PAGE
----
Horney Essay

1630 Words Sep 5th, 2011 7 Pages
Women in Psychology Paper
Shanda L. Ludwig
September 11, 2011
Dr. Matt Pearcey

Women in Psychology Paper
It was not until the 1890s that women were allowed access to training in most fields of study, including psychology. Since that time many have made significant theoretical contributions to the field of psychology and our understanding of psychodynamic thought including the works of Karen Horney (1885–1952). She was a psychoanalyst best known for her work on neurosis and coping techniques. Horney was a leading figure in the development of a range of non-orthodox psychoanalytic approaches in mid-twentieth-century America. Often compared to orthodox Freudians, she emphasized interpersonal relations and minimized the
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It was in the United States she began work that would be profound in the field of psychology.
Theoretical Perspective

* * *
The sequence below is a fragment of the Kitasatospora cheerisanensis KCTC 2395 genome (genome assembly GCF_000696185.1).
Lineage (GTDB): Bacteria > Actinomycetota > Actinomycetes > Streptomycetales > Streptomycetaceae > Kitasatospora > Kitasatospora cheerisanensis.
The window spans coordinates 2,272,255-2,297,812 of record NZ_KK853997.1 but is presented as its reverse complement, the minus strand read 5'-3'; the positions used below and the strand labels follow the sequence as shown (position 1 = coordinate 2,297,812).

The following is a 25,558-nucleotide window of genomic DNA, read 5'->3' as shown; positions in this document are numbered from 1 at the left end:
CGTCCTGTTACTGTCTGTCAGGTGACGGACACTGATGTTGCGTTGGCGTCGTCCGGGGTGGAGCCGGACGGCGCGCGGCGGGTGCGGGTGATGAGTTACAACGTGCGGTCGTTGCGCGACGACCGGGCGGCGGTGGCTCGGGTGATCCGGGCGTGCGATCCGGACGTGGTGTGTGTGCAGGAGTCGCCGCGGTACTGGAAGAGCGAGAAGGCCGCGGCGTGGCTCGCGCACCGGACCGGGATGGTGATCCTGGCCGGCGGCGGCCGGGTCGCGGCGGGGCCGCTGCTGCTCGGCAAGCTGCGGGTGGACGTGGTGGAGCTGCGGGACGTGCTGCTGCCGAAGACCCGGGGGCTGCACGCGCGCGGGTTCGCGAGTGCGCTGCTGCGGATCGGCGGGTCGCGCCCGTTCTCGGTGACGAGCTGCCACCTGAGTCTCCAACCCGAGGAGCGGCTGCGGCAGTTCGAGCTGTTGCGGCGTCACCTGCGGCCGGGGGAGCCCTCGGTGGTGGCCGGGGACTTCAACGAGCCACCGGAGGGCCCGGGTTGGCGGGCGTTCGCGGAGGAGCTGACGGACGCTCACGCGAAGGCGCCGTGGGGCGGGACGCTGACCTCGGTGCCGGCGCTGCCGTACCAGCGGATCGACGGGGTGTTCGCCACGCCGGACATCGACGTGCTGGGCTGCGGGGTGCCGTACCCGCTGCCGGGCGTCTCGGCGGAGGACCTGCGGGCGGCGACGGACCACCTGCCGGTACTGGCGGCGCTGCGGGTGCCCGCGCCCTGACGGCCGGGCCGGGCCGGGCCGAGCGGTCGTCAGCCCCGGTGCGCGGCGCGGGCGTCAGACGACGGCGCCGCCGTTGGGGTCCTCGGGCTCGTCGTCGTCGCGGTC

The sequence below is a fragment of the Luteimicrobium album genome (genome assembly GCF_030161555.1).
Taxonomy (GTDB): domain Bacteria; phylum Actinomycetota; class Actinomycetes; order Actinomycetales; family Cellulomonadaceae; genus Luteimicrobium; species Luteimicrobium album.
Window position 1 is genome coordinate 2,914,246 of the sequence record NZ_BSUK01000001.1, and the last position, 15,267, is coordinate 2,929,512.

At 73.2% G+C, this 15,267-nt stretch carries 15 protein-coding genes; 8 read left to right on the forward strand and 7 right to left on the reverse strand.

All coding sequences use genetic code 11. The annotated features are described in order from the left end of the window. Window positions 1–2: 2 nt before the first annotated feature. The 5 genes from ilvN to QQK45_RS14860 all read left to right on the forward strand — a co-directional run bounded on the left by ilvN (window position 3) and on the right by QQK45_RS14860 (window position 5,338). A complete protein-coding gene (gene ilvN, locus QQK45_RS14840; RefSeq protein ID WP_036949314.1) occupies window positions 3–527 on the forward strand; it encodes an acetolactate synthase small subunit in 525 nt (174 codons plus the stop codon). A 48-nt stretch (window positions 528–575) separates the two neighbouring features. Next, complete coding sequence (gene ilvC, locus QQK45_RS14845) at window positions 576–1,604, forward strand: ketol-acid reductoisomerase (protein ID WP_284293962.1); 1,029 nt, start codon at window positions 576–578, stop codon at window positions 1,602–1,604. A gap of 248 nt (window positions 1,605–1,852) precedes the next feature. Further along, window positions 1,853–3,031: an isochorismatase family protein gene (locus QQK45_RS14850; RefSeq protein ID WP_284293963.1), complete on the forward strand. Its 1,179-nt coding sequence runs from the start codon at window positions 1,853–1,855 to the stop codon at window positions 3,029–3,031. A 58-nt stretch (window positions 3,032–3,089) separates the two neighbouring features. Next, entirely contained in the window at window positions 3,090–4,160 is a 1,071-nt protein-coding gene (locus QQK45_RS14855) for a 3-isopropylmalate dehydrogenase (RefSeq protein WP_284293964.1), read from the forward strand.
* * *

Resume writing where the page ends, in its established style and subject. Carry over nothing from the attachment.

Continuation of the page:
One of her best known theories was based on neurosis. She defined neurosis as the anxiety or worry that was prevalent in interpersonal relationships. Horney's theory of personality was based on identifying needs that she considered to be neurotic, for example, the need for social recognition, domination, independence, dependence and personal achievement for recognition. She identified three general personality types: a self-effacing or withdrawing personality characterized by the need for independence and perfection; an expansive, aggressive type characterized by the need for power and competitive success; and a compliant, resigning type characterized by self-sacrifice. The neurotic forms of these needs, she argued, distort one's self-perception and thereby reduce the potential for healthy self-realization. Horney assigned great importance to the parental role in the formation of such needs and treated therapy as a way of identifying and overcoming them (Eckardt, 1984). Her neurosis theory proposes that strategies used to cope with anxiety can be mistaken, when overused as needs. According to Horney, basic anxiety or neurosis, could result from a variety of things including, " . . . direct or indirect domination, indifference, erratic

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